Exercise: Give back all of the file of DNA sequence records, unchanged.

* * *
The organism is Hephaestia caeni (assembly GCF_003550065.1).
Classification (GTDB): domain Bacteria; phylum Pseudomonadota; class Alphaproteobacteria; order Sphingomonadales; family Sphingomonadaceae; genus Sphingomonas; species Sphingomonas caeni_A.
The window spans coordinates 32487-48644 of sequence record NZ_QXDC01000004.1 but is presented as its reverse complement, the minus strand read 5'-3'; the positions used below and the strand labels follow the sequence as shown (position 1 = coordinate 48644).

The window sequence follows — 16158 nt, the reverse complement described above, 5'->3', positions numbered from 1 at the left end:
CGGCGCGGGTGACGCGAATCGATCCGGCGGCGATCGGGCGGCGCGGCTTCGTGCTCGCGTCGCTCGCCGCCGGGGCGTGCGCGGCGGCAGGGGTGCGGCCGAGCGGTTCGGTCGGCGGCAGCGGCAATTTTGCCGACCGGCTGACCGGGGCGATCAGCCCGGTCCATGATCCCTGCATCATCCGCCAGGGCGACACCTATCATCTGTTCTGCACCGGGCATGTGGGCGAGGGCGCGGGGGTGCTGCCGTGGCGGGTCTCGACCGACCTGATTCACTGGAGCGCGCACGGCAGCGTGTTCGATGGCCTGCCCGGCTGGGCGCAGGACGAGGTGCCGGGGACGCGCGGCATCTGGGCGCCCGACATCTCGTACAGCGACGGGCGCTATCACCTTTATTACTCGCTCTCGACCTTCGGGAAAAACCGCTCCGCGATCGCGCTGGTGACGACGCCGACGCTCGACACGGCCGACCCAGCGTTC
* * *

The organism is Hephaestia caeni (assembly GCF_003550065.1).
Classification (GTDB): domain Bacteria; phylum Pseudomonadota; class Alphaproteobacteria; order Sphingomonadales; family Sphingomonadaceae; genus Sphingomonas; species Sphingomonas caeni_A.
The window spans coordinates 32487-48644 of sequence record NZ_QXDC01000004.1 but is presented as its reverse complement, the minus strand read 5'-3'; the positions used below and the strand labels follow the sequence as shown (position 1 = coordinate 48644).

The window sequence follows — 16158 nt, the reverse complement described above, 5'->3', positions numbered from 1 at the left end:
CGGCGCGGGTGACGCGAATCGATCCGGCGGCGATCGGGCGGCGCGGCTTCGTGCTCGCGTCGCTCGCCGCCGGGGCGTGCGCGGCGGCAGGGGTGCGGCCGAGCGGTTCGGTCGGCGGCAGCGGCAATTTTGCCGACCGGCTGACCGGGGCGATCAGCCCGGTCCATGATCCCTGCATCATCCGCCAGGGCGACACCTATCATCTGTTCTGCACCGGGCATGTGGGCGAGGGCGCGGGGGTGCTGCCGTGGCGGGTCTCGACCGACCTGATTCACTGGAGCGCGCACGGCAGCGTGTTCGATGGCCTGCCCGGCTGGGCGCAGGACGAGGTGCCGGGGACGCGCGGCATCTGGGCGCCCGACATCTCGTACAGCGACGGGCGCTATCACCTTTATTACTCGCTCTCGACCTTCGGGAAAAACCGCTCCGCGATCGCGCTGGTGACGACGCCGACGCTCGACACGGCCGACCCAGCGTTC